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Crash Survivor Represents the US at the Paralympic Games in London
By MADD | September 13, 2012| 4 Comments | Filed in: Drunk Driving

In 1999, 22-year-old Kari Miller, a member of the US military, was celebrating the news that she was eligible to enroll in officer candidate school with friends, when a drunk driver hit the car she was a passenger in at 80 mph.  Kari awoke to find herself pinned inside the car with her legs crushed between the passenger-side dashboard and a telephone pole. Drifting in and out of consciousness, Paramedics worked to extract her from the car.   Kari remembers telling them, "You can cut my legs off, I'll forgive you, just get me out of here."

When she awoke in the hospital, she motioned for something to write one.  She wrote:  "I know I don't have my legs.  Don't be sad. I'll be OK.”
After she was released from the hospital Kari used a wheelchair while a prosthetics team worked to build her legs.  A friend of her family suggested that Kari try wheelchair basketball.  Kari learned a new way to continue to play her favorite sport.  She decided to try out for the U.S. Paralympic team, but with the frame of a 5’4” women, she struggled against the much taller women, and didn’t make the team.

Kari was devastated and planned to give up on athletics altogether until a friend suggested she try sitting volleyball, a sport she had never played.  Her first attempt at making the US Paralympic team she didn’t make it, but after years of hard work, she made the team and went on to win a silver medal in the 2008 Paralympics.  Kari recently represented Team USA in the 2012 Paralympic games, where they won the silver medal.  Learn more about the USA Sitting Volleyball Team.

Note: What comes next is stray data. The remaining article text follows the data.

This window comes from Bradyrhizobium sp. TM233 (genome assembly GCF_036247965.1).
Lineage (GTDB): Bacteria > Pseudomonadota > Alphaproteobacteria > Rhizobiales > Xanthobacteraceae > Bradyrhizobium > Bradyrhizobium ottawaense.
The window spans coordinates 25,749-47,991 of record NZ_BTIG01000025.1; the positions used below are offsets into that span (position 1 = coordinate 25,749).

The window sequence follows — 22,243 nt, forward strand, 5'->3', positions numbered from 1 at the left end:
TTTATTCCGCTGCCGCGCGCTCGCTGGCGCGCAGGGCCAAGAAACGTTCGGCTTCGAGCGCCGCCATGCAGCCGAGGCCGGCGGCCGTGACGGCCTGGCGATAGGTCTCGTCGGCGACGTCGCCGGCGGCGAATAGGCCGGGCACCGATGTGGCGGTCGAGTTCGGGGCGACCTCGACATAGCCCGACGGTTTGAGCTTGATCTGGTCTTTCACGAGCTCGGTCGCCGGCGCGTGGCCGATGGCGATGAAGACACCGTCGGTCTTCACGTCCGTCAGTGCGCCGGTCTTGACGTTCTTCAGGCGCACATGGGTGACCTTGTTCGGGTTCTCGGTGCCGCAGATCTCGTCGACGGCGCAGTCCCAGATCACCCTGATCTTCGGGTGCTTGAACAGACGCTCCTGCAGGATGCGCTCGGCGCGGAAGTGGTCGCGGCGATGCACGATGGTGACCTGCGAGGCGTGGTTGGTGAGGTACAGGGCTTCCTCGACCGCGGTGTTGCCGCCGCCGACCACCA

Kari also works with the Paralympic Military Program at the Walter Reed National Military Medical Center where, among other things, she teaches wounded soldiers how to use sports in their recovery.

Read more of Keri’s story.

Kari is such an inspiration to so many injured victims and we are honored to have her as part of her MADD family.  MADD would like to congratulate Kari and Team USA for their success at the 2012 Paralympic games.



Submitted by city girl at 12:34 PM on October 3, 2012
The Bibb County Sheriff's captain who allowed Superior Court Judge Howard Simms to drive home after a DUI stop "used poor judgment," according to a Monday news release. Simms was stopped on Lamar Road on September 22 and given a breathalyzer that registered a .083, according to the release. The legal limit in Georgia is 0.08. He was allowed to drive home with a sheriff's captain following him, which "did not follow proper procedures," according to a news release. Though the breathalyzer was performed, officials say other roadside tests were not. Bibb Sheriff Jerry Modena met with internal affairs investigators Monday afternoon about the incident involving Simms but will not decide on any disciplinary actions until the investigation is complete. The release says an officer from an outside agency stopped Simms and noticed an odor of alcohol coming from inside his vehicle. He directed a Bibb Sheriff's deputy to check Simms for possible impairment. Last week Simms released a statement admitting he was stopped by deputies and that he drove himself home after the sobriety test. He said, in his statement, he would be seeking help at a treatment facility.
Submitted by kayla at 09:11 AM on September 25, 2012
that is a sad story why was the driver going 80 mph?
Submitted by Adelle at 08:23 PM on September 24, 2012
Hello: I am new here, but I've been suffering with guilt, not because I caused any victim any harm, but because in the 1980's I did absolutely everything I could think of to keep my drunk father off the road. I first tried having him live with me but he ran away because I cannot live with a drinker. I feel sorry for the fact that he lived alone for so long, but he caused at least three fender benders, and one major accident while driving drunk. He pulled out in front of an 18 wheeler, and he had major injuries, but I felt sorry for the 18 wheel driver who was traumatized by the accent. The driver was young. My dad finally died alone at age 79. I would appreciate hearing from people who can convince me I did the right thing. The sheriff in his small town would not take my dad's license, because they were old friends.
Submitted by i at 08:00 PM on September 19, 2012
i am doing a report and i like this one

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